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Old 2019-04-02, 13:36   #1
retina
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Default 33 = (8,866,128,975,287,528)³ + (-8,778,405,442,862,239)³ + (-2,736,111,468,807,040)³

Bristol mathematician cracks Diophantine puzzle

33 = (8,866,128,975,287,528)³ + (-8,778,405,442,862,239)³ + (-2,736,111,468,807,040)³
Quote:
The next and final unsolved number under 100 – 42 – has the appeal of being Douglas Adams' answer to the meaning of life. Dr. Booker is currently working with Andrew Sutherland from MIT to find it.
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Old 2019-04-02, 14:43   #2
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The relevant numberphile video:
https://www.youtube.com/watch?v=ASoz_NuIvP0
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Old 2019-04-02, 15:23   #3
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Quote:
Originally Posted by henryzz View Post
The relevant numberphile video:
https://www.youtube.com/watch?v=ASoz_NuIvP0
That guy is really cool.
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Old 2019-04-02, 15:31   #4
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Quote:
Originally Posted by retina View Post
That guy is really cool.
He's also on this forum - Congrats arbooker! Looking forward to seeing 42 cracked
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Old 2019-04-02, 16:43   #5
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Details: https://people.maths.bris.ac.uk/~maa...456.1554223010
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Old 2019-04-02, 21:34   #6
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If anyone wants to know, here are the factorizations:

8866128975287528=2^3*7*467*378289*896201
8778405442862239=8778405442862239
2736111468807040=2^7*5*89917*47545783
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Old 2019-04-02, 22:29   #7
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Quote:
Originally Posted by Stargate38 View Post
If anyone wants to know, here are the factorizations:

8866128975287528=2^3*7*467*378289*896201
8778405442862239=8778405442862239
2736111468807040=2^7*5*89917*47545783
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Old 2019-09-06, 17:22   #8
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Quote:
Originally Posted by bsquared View Post
He's also on this forum - Congrats arbooker! Looking forward to seeing 42 cracked
Quote:
Professors Booker and Sutherland's solution for 42 would be found by using Charity Engine; a 'worldwide computer' that harnesses idle, unused computing power from over 500,000 home PCs to create a crowd-sourced, super-green platform made entirely from otherwise wasted capacity.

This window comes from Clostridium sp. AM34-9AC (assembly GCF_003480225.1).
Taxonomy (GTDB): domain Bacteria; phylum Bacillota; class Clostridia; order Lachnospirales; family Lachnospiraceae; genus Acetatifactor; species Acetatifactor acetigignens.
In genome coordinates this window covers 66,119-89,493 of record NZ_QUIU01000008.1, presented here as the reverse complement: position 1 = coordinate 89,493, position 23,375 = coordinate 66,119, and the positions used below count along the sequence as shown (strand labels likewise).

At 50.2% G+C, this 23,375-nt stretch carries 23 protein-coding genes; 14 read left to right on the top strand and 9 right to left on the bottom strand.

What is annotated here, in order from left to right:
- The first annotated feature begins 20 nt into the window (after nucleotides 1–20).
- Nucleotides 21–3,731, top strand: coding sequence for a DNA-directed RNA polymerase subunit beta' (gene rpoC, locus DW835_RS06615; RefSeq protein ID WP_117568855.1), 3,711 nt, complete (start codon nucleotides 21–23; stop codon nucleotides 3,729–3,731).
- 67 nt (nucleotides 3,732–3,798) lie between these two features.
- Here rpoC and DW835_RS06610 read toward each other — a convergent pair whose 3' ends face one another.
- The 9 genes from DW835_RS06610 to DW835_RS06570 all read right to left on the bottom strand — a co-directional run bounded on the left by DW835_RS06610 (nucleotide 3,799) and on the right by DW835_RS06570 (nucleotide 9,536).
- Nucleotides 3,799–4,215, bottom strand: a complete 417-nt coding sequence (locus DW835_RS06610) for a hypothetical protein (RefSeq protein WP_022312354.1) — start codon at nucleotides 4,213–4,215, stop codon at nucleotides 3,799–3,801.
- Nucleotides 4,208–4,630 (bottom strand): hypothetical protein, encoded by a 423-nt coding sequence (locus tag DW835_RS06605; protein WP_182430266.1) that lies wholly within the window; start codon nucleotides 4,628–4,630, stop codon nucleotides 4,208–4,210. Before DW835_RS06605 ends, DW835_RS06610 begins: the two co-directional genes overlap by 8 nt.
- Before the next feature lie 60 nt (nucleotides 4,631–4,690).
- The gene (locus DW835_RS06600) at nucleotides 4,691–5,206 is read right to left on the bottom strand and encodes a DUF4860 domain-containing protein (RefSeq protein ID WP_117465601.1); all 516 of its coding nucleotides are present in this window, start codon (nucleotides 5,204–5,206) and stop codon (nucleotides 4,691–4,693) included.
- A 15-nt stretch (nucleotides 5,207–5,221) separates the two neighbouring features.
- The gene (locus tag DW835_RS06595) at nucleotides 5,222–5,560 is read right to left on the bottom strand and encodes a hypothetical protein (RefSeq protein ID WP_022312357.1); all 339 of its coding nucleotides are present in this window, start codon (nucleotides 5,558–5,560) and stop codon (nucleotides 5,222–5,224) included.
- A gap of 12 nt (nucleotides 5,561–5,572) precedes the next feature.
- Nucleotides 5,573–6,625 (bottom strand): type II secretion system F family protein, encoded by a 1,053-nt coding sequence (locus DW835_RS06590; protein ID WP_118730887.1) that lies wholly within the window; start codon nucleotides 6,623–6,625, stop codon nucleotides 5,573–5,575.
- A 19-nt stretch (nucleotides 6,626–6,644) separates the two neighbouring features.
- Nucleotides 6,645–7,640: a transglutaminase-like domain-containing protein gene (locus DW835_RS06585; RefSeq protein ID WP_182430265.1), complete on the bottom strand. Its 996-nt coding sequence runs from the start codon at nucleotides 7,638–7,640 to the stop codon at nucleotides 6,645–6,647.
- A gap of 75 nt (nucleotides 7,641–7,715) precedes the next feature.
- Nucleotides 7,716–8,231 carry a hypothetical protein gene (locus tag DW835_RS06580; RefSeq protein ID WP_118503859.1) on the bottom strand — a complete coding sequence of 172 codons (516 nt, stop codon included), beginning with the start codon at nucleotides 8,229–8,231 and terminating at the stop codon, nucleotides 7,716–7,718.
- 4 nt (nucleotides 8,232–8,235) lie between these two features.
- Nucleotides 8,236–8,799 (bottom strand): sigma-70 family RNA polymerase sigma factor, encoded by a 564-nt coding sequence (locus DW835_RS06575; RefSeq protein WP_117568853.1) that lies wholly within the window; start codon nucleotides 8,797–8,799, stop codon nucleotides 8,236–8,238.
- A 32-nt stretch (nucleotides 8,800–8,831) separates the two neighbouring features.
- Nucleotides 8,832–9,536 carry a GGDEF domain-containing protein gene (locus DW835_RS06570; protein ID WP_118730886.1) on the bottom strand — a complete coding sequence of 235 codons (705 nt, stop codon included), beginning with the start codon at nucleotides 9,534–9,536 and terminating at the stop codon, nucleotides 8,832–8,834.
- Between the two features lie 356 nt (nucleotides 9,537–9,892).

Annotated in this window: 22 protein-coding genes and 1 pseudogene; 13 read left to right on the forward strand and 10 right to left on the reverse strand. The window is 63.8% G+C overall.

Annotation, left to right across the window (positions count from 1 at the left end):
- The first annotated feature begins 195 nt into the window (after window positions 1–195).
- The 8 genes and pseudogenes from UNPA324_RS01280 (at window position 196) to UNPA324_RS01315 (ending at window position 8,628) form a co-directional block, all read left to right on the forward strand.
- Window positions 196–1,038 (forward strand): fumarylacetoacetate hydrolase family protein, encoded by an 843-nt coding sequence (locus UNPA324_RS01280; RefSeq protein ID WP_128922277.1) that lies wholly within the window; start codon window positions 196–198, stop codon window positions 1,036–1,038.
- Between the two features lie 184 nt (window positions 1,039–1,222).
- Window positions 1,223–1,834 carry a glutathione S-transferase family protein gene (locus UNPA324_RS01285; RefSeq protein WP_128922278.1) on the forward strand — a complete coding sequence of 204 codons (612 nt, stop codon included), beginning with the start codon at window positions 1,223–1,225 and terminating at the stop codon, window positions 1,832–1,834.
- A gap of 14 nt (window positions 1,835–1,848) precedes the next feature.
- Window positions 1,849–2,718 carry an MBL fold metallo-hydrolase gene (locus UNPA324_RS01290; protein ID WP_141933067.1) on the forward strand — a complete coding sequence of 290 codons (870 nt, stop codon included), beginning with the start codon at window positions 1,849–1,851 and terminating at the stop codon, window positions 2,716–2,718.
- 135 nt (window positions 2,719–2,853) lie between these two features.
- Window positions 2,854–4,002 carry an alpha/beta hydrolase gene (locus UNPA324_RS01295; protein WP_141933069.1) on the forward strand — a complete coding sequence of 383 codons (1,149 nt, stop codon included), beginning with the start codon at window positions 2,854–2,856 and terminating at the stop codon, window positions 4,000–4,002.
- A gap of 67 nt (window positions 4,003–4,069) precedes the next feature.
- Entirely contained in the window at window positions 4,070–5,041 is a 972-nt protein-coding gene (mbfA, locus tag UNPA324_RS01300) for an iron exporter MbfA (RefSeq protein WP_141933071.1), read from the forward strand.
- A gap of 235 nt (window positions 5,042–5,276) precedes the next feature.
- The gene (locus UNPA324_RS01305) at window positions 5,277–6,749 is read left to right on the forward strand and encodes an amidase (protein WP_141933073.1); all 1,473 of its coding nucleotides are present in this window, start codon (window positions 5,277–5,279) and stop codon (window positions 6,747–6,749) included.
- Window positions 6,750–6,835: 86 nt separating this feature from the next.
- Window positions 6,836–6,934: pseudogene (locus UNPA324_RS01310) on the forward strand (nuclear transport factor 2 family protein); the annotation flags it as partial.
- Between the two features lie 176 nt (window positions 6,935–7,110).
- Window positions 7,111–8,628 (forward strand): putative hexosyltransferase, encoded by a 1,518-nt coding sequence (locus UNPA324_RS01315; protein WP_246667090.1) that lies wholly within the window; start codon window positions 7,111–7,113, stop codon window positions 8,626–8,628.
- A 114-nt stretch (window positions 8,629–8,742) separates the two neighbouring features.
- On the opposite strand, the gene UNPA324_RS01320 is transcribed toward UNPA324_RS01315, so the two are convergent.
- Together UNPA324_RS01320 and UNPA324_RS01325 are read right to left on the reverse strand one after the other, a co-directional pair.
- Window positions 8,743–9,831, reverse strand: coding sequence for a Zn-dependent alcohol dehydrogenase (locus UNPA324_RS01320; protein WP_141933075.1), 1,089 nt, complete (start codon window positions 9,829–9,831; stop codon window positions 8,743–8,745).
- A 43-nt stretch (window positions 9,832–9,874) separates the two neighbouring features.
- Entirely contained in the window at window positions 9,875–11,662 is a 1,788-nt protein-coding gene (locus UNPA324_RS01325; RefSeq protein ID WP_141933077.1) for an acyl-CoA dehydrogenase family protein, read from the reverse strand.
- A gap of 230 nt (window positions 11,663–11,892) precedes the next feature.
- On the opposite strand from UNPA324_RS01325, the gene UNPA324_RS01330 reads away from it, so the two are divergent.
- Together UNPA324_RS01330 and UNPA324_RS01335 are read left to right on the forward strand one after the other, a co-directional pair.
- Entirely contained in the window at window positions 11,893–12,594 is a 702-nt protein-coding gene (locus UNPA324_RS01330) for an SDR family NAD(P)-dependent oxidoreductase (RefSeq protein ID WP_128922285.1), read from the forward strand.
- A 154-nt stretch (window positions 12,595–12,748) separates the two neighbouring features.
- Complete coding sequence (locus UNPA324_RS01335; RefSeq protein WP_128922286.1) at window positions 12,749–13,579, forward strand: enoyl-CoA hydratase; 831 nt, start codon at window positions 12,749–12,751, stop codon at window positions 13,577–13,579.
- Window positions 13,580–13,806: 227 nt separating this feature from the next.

The answer, which took over a million hours of calculating to prove
42 = (-80538738812075974)³ + (80435758145817515)³ + (12602123297335631)³
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Old 2019-09-06, 23:14   #9
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Booker says in the Video that (Minute 12:35) Heath Brown calculated that for this small numbers i.e ≤ 100. You would expect "the numbers from one solution to the next to increase by a factor of millions".
https://www.youtube.com/watch?v=ASoz_NuIvP0


Yet the numbers have increased only by one order of magnitude. (10)

So the question is this. Is this a completely off the chart finding? or are Heath Brown Calculations off base?

Video of "42" https://www.youtube.com/watch?v=zyG8Vlw5aAw

Last fiddled with by rudy235 on 2019-09-06 at 23:21 Reason: Added video of 42
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Old 2019-09-07, 03:07   #10
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Quote:
Originally Posted by rudy235 View Post
So the question is this. Is this a completely off the chart finding? or are Heath Brown Calculations off base?
Yes. Or no. We don't know. One data point isn't going to tell you much of value here.
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Old 2019-09-07, 06:10   #11
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Quote:
Originally Posted by retina View Post
Yes. Or no. We don't know. One data point isn't going to tell you much of value here.


That is a good answer, but it is also sort of an
Quote:
e-a-s-y answer.
We all know full well that one point is not enough to make good conclusions, we can agree on that, but... very early on in the sixties (60's) they went over 20 fold and did not find a new solution. And because of this, Heath Brown tried to figure what would happen along the line and concluded that 20-fold was not enough. He postulated a million-fold.

Now, he might be wrong, but if I were a betting man I would say he did as good analysis on the matter as could have been done at the time, and concluded that the sparsity was so intense that a 20-fold increase in the search would not normally produce a new result.

In other words, with the evidence we have as such, I am inclined to think this result for 42 is indeed an extraordinary and lucky result.

Of course, I may be totally wrong, but that is my feeling. (At least for now)

Last fiddled with by rudy235 on 2019-09-07 at 06:13 Reason: extra coma deleted
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